Key coverage in the race for Public Service Commission
Race profile: Six candidates vie for three Public Service Commission seats
On the issues
How would you assess the performance of the current Public Service Commission?
The current Commission suffers from what has commonly plagued the Commission for years. That is, the commissioners are allowing personality conflicts and personal grievances to overshadow their important regulatory duties. Further, the commission needs to better understand and comply with the “right to know” and “right to participate” clauses of the Montana Constitution.
Utility regulation is highly technical work that involves complex legal and engineering issues. What experience do you have that makes you confident you’ll be able to effectively parse detailed briefing materials and fairly evaluate competing arguments from business representatives and environmental advocates?
I have been a lawyer for 16 years. My legal practise consists of engaging in complex civil litigation and protecting constitutional rights. Therefore, I am uniquely qualified to meet the complex legal demands of this position. Further, unlike my opponents who are academics, I am a small business owner. Consequently, I inherently understand the business perspective in a way that none of my opponents do.
In addition to energy companies, the PSC regulates telephone companies, garbage haulers and passenger motor carriers. There has been some discussion in recent years about adding hospital oversight to the commission’s responsibilities as well. Do you think the PSC has appropriate regulatory scope?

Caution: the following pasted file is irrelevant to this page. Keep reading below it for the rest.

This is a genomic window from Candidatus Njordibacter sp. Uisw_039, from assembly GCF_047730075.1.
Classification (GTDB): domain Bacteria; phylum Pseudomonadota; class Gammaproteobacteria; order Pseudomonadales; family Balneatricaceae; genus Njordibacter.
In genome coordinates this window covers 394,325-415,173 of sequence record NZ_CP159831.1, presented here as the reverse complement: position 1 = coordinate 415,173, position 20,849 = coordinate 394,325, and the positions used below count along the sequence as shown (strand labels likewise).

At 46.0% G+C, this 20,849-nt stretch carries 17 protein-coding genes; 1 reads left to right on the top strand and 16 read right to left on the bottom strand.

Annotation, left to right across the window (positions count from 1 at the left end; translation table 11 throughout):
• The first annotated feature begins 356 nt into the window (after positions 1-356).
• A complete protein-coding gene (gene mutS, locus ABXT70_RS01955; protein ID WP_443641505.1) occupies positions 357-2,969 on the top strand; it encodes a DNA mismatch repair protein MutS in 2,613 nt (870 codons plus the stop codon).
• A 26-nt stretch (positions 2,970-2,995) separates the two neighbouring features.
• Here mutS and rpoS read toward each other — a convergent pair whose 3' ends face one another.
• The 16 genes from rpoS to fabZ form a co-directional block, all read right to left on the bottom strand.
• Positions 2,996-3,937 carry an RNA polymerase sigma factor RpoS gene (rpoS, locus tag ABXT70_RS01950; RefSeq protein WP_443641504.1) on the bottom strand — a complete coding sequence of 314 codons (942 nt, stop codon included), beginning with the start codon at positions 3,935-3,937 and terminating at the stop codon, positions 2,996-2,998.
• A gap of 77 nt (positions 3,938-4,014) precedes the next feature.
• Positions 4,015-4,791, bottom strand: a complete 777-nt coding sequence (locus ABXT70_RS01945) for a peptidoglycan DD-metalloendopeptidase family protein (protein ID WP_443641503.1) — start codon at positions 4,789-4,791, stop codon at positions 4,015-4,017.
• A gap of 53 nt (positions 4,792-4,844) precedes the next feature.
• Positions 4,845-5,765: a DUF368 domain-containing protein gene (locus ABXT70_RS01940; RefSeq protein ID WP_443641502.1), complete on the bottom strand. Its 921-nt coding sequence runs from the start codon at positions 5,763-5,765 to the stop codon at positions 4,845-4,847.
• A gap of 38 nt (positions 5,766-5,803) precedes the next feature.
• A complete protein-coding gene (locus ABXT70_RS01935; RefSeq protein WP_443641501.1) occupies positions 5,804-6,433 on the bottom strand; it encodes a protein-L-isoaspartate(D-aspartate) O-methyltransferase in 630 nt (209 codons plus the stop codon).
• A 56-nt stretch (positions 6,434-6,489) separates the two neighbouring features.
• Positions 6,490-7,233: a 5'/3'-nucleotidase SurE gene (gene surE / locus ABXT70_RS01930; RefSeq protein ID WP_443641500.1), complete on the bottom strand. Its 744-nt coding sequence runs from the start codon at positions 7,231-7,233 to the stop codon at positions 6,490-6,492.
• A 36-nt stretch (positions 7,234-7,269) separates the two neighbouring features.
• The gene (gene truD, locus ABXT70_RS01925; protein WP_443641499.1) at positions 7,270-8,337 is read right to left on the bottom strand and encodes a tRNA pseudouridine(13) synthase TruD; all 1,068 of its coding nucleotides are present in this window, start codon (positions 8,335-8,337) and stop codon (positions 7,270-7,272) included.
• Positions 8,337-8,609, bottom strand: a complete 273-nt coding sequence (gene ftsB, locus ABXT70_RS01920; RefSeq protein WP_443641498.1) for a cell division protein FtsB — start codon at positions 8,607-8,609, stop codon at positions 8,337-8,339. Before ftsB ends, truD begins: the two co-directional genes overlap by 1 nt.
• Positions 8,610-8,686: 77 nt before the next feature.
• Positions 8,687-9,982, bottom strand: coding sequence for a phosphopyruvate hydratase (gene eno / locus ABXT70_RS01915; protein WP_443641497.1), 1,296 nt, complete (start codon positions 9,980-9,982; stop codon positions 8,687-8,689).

The decision to add hospital oversight to the PSC's regulatory responsibilities is a legislative decision, and a legislative decision alone.
Do you think the current Public Service Commission has placed appropriate weight on climate change considerations?
The PSC works within the confines of the laws and regulations it is tasked with administering and overseeing. Climate change considerations are and should be given proper weight by serving commissioners within those legal confines.
Do you think the current Public Service Commission has placed appropriate weight on preserving the economic benefits of coal generating plants in Colstrip and Sidney?
As a fourth-generation Montanan, I know and understand the investment those who live and work in Colstrip have made in their fine community and I personally identify with those rural Montana values. The role of the PSC is to protect the public interest and a PSC commissioner is to serve as a neutral judge on matters that come before the commission — according all due respect to the parties who appear before the commission. The economic benefit of coal generation, including coal generation at Colstrip, is a consideration for markets and public policy makers — the latter of which is not, in my view, the role of a commissioner.
Stay tuned for more
We'll be updating this page with new information through Election Day in November 2020.
Have ideas about additional coverage that would be helpful as you consider your vote? Tell us at firstname.lastname@example.org.